Serpentine dresser in oak

I have a little (one drawer, 2 doors) serpentine front dresser or wash stand in oak to refinish. I guess it was varnished and stained at the same time, the finish is very dark. Looking at the drawer from the top it is easy to see that the drawer face was cut (band saw?) from one piece of wood and easy to see that the front face is a veneer as is the back face. I hadn't thought of how this style must have been made but now wonder if this veneering was necessary for just about every kind of wood or the stain would make stripes depending of how the band saw hit the wood to make the curves?
Checked the internet but couldn't find plans or construction for the serpentine face. The drawer front is dovetailed and the back has slots running perpendicular to the draw so the back of the drawer slides in - 1880-1900 construction?
Looks like it has had real utility use!
tia, Josie
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wrote:

HTH: http://www.popularwoodworking.com/features/mag.html
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Josie,
Even it if looks well-worn, you might want to have it appraised before you do anything to it. Sometimes, in our enthusiasm to make it look fresh again, we seriously reduce the value of a valuable or semi-valuable antique.
Also, there is a "cleaner" that is actually a restorer that makes it look almost new that only takes off the "grime" of the years and not the finish. It's been so many years since I came across it that I have no clue as to the name. Hopefully, someone here will know of it. Your local museum might know of it.
I very foolishly stripped an oak chest of drawers decades ago without realizing what it was. It was just an old chest of drawers someone gave my mother when I was eight years old. It had turned almost black through the years. It was just junk so my mother gave it to me when I was married, felt sorry for us when we bought a house right away with no furniture. We used it for years until we got something much nicer, then relegated it to the basement. Later, I decided to refinish it. Because it was nothing of any value (or so I thought!), I just lay it in the yard with the stripper and the garden hose and went to work with the steel wool. In my ignorance, I could have ruined it but was very lucky I didn't. I've still not had it appraised but I've only seen one similar to it anywhere, and it was missing most of two drawers. For that reason, I suspect it is more than an old piece of junk. It is very well made. The curved drawer fronts and door in the top portion are incredible. The dovetails in the drawers are especially pretty. Three pieces of the original hardware (drawer pulls) are gone but the rest is in great shape as well. I learned then to not just jump into a project with old furniture without some serious review.
You might consider moving a little slowly on this one until you investigate a bit. Good luck with whatever you decide to do.
Glenna
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Glenna Rose wrote:

furniture, they said it was both common and late and not to worry about it.
Did you find a fireplace insert without electricity?
Josie
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snipped-for-privacy@hotmail.com writes:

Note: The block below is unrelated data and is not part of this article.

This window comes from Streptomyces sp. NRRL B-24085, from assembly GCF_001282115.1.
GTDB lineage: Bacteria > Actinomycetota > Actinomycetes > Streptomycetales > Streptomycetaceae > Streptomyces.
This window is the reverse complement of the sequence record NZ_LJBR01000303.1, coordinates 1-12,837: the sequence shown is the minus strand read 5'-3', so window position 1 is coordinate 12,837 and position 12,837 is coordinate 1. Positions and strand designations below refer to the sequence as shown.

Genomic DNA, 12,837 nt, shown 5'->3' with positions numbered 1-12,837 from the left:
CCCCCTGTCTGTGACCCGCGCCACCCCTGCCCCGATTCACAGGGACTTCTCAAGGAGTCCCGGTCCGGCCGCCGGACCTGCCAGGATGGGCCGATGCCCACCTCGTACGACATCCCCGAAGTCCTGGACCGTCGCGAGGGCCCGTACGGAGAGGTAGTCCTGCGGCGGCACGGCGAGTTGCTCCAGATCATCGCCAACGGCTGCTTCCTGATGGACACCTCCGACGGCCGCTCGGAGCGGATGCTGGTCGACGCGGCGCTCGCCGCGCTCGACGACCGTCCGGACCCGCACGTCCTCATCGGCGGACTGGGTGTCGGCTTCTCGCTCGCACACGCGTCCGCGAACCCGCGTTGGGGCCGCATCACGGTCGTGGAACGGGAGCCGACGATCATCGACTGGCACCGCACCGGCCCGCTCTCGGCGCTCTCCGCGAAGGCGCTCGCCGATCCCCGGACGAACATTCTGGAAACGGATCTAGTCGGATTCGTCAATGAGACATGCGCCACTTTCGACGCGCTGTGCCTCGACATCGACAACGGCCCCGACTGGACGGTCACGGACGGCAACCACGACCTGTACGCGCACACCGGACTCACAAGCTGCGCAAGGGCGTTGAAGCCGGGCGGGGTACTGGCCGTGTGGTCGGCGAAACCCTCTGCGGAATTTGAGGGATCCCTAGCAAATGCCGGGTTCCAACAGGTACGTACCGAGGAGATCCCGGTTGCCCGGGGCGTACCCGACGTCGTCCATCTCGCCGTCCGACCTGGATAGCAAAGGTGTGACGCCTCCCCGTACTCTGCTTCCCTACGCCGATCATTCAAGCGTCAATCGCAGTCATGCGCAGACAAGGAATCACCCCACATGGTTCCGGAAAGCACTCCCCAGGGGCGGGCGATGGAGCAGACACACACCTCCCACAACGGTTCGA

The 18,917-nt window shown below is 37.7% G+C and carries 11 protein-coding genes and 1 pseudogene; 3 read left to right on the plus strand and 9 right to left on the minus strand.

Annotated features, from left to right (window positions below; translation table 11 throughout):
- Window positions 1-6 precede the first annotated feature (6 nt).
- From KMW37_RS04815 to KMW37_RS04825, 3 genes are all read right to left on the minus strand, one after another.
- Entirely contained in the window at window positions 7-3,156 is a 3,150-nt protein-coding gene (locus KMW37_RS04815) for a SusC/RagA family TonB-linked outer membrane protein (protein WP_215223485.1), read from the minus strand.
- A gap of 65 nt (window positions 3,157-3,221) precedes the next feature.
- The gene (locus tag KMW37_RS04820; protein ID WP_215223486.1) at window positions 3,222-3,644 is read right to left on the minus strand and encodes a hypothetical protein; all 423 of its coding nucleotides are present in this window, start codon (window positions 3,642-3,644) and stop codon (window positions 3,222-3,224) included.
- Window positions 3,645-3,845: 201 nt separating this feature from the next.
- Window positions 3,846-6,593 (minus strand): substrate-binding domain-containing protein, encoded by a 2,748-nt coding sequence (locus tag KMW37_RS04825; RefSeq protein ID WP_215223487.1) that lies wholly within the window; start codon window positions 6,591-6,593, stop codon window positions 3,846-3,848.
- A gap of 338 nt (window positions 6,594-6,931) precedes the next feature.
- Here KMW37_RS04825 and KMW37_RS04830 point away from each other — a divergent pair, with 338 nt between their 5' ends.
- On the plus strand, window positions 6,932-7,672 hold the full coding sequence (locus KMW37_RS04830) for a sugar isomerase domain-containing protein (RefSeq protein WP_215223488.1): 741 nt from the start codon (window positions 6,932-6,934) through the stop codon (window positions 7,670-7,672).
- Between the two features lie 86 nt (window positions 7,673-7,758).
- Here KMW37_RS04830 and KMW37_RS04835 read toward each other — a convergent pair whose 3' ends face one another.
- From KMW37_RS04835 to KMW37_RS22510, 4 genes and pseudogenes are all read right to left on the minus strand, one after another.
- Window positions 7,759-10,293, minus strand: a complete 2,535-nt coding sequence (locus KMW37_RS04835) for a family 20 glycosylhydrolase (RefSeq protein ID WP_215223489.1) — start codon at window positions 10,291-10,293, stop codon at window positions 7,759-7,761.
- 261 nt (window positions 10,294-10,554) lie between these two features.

Glad you checked it out, though I'm not surprised. :-)

Actually, I did find one from one of the web pages that was kindly posted here; thank you for asking. Then . . . I found the photos of the one across the street. Decided to go see Al to see if he could find someone to make one and get some sort of estimate. Sadly, the result of that was finding that he died about two years ago which means it was right after we had spoken about this. I had been by his shop a few times on a Saturday but figured he finally started taking off Saturdays. :-( His passing is definitely a loss to our community, both as a good person lost and as a good welder lost. When he cut my fireplace screen/door frame for the electric exchanger I have, he told me I would not longer be able to operate the door vents because of placement of the intake/outtake on the exchanger. However, when it was complete, not only could a person not see the cuts when all was in place, but the vents worked perfectly. He was so good he was able to fine-tune the cuts and placement to avoid the rods. That is real talent and not too common in today's shops.
That led me to call the muffler shop he had originally recommended, but had then just burned and had not started rebuilding yet. Verifying the date of their fire means that it was, indeed, almost two years since Al's death. The owner there is so much like Al (the old-timers, both in attitude and skill) that it's like I already knew him. He knew exactly what I wanted, as Al had told me, and will construct it for me. He prefaced that with it being done as time is available. So, instead of a one-size-fits-all exchanger, I'll have one to fit this fireplace specifically which is what I was hoping for. Prepared to pay as much as the commercial one ($250 approx.), the price quoted made it even better, about $70. I figure even $100 is a really good deal. Best of all is supporting a local business.
I had a couple of other little projects going on for which I was going to post the results and a thank-you to those who answered questions and sent information as soon as the exchanger was "home."
Glenna
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Glenna Rose wrote:

Yikes! Now I'm going to have to check up on my "old-timer" buddies. But I'm happy to hear you are getting a exchanger.
Josie
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